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A Germany team boasting some of today's biggest Bundesliga stars helped Germany to their first European Under-21 Championship title in 2009. - © © gettyimages
A Germany team boasting some of today's biggest Bundesliga stars helped Germany to their first European Under-21 Championship title in 2009. - © © gettyimages

Germany's Under-21s: The triumphant class of 2009


Germany got the better of Spain to win the UEFA Under-21 Championship for the second time on Friday.

In doing so, they emulated the prodigious class of 2009 - a team packed with future FIFA World Cup winners.

bundesliga.com recounts the watershed tale of eight years ago...

Nine years after Germany’s group-stage exit from Euro 2000, the DFB’s decision to invest in an ambitious youth development programme was starting to pay off. Germany, a country that had won nothing at youth level since 1992, would in 2009 become the first nation to hold all three major continental titles.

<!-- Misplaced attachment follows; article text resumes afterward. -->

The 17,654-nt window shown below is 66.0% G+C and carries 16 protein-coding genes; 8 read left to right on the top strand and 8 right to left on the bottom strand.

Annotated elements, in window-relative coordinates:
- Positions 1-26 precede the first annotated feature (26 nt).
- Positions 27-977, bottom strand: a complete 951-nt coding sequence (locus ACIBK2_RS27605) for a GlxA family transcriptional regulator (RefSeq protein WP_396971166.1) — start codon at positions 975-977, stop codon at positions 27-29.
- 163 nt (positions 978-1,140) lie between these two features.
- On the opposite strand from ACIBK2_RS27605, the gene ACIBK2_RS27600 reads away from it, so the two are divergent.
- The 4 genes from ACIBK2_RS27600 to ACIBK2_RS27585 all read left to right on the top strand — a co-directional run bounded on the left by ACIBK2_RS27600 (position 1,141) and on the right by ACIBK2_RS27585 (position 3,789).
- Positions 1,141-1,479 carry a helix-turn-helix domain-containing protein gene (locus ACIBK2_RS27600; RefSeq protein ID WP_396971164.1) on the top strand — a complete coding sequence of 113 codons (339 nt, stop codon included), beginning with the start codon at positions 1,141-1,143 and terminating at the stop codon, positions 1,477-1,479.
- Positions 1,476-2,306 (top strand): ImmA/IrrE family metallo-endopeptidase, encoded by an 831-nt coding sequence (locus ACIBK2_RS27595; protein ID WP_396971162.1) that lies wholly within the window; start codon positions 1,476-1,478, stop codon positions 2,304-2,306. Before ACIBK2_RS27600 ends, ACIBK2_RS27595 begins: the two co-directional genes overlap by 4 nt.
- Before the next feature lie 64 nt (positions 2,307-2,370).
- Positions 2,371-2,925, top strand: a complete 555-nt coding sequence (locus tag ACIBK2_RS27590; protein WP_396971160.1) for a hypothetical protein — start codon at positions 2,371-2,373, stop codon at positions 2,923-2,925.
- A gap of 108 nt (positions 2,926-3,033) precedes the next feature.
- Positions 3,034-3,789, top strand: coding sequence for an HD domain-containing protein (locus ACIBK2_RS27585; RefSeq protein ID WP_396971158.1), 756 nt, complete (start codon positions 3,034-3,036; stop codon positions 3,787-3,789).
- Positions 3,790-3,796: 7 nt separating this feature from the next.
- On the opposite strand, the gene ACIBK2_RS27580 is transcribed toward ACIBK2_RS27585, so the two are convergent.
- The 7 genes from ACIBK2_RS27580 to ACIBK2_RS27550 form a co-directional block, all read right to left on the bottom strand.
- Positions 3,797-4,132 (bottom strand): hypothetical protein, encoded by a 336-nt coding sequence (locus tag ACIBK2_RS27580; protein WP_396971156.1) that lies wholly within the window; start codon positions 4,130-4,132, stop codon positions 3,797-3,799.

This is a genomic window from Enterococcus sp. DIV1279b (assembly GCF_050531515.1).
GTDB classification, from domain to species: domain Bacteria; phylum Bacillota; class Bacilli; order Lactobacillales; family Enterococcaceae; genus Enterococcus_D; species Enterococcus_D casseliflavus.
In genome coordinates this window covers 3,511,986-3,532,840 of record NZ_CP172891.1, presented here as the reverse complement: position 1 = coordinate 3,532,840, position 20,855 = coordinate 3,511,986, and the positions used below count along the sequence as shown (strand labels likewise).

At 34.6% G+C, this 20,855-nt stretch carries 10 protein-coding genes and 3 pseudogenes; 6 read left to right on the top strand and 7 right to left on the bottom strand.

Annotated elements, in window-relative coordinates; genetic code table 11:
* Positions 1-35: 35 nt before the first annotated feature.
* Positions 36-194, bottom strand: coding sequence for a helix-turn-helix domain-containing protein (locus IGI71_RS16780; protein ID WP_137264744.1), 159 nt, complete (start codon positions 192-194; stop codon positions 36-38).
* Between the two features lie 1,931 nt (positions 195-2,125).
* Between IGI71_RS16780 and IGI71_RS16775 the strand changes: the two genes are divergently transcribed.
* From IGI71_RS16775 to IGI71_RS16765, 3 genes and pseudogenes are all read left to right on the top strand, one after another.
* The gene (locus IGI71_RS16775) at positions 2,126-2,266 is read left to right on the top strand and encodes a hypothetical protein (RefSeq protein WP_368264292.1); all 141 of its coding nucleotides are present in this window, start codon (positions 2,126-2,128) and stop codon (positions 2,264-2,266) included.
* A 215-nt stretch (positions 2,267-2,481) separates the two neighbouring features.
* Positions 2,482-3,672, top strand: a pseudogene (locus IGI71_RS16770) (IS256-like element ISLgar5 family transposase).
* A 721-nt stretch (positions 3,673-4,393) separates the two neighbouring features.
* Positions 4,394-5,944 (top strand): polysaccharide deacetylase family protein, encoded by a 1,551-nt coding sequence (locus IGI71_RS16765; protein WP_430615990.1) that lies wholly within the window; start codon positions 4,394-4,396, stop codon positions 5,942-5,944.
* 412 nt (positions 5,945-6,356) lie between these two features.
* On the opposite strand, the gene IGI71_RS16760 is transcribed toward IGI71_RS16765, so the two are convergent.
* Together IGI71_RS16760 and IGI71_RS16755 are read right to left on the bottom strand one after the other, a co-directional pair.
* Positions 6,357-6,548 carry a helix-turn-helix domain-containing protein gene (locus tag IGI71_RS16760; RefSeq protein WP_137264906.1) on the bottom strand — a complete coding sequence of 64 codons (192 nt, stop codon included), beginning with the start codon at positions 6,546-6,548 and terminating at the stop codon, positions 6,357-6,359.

A year previously a German team managed by Horst Hrubesch and featuring the Bender twins - Lars and Sven - had won the European Under-19 title. In May 2009, a side built around Borussia Dortmund attacker Mario Götze captured the Under-17 crown.

Watch: Mario Götze's opening-weekend stunner

At the start of 2009, Hrubesch was installed as interim manager of the Under-21s. Unlike this year, there was no Confederations Cup to drain the resources available to the coach as he prepared for the European Championship in Sweden. Germany had topped their qualifying group, although a defeat in Moldova suggested that they were not the finished article.

"We want to compete for the title in Sweden," Hrubesch said prior to the tournament. "It is not an easy draw but we want to make it through the first round."

Looking at the players available, it is easy to see why the former West Germany international was relatively confident. Wearing the number one jersey was 23-year-old Manuel Neuer, who had just completed his third season as Schalke’s first-choice goalkeeper and had already gained plenty of UEFA Champions League experience.